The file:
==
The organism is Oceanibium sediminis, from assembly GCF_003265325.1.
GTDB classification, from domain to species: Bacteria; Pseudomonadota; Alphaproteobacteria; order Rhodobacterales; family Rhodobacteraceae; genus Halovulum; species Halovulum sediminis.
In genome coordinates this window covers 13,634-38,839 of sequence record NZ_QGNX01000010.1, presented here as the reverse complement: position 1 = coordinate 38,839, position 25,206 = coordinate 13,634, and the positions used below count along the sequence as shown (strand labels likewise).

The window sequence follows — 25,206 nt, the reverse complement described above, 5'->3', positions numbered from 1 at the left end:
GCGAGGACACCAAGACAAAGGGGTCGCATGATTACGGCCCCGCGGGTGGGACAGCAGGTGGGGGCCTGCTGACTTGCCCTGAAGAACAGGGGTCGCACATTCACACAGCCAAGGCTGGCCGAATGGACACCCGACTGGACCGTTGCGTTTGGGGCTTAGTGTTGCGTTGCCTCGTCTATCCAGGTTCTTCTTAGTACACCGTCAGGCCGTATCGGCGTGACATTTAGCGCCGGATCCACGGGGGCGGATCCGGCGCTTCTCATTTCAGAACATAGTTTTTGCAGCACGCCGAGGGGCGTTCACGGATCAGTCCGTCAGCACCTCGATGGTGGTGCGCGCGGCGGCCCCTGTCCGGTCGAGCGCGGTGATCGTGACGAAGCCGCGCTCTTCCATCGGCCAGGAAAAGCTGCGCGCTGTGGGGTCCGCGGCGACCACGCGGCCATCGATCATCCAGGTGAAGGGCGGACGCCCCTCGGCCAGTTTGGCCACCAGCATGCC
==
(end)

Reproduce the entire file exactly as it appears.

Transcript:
The organism is Oceanibium sediminis, from assembly GCF_003265325.1.
GTDB classification, from domain to species: Bacteria; Pseudomonadota; Alphaproteobacteria; order Rhodobacterales; family Rhodobacteraceae; genus Halovulum; species Halovulum sediminis.
In genome coordinates this window covers 13,634-38,839 of sequence record NZ_QGNX01000010.1, presented here as the reverse complement: position 1 = coordinate 38,839, position 25,206 = coordinate 13,634, and the positions used below count along the sequence as shown (strand labels likewise).

The window sequence follows — 25,206 nt, the reverse complement described above, 5'->3', positions numbered from 1 at the left end:
GCGAGGACACCAAGACAAAGGGGTCGCATGATTACGGCCCCGCGGGTGGGACAGCAGGTGGGGGCCTGCTGACTTGCCCTGAAGAACAGGGGTCGCACATTCACACAGCCAAGGCTGGCCGAATGGACACCCGACTGGACCGTTGCGTTTGGGGCTTAGTGTTGCGTTGCCTCGTCTATCCAGGTTCTTCTTAGTACACCGTCAGGCCGTATCGGCGTGACATTTAGCGCCGGATCCACGGGGGCGGATCCGGCGCTTCTCATTTCAGAACATAGTTTTTGCAGCACGCCGAGGGGCGTTCACGGATCAGTCCGTCAGCACCTCGATGGTGGTGCGCGCGGCGGCCCCTGTCCGGTCGAGCGCGGTGATCGTGACGAAGCCGCGCTCTTCCATCGGCCAGGAAAAGCTGCGCGCTGTGGGGTCCGCGGCGACCACGCGGCCATCGATCATCCAGGTGAAGGGCGGACGCCCCTCGGCCAGTTTGGCCACCAGCATGCC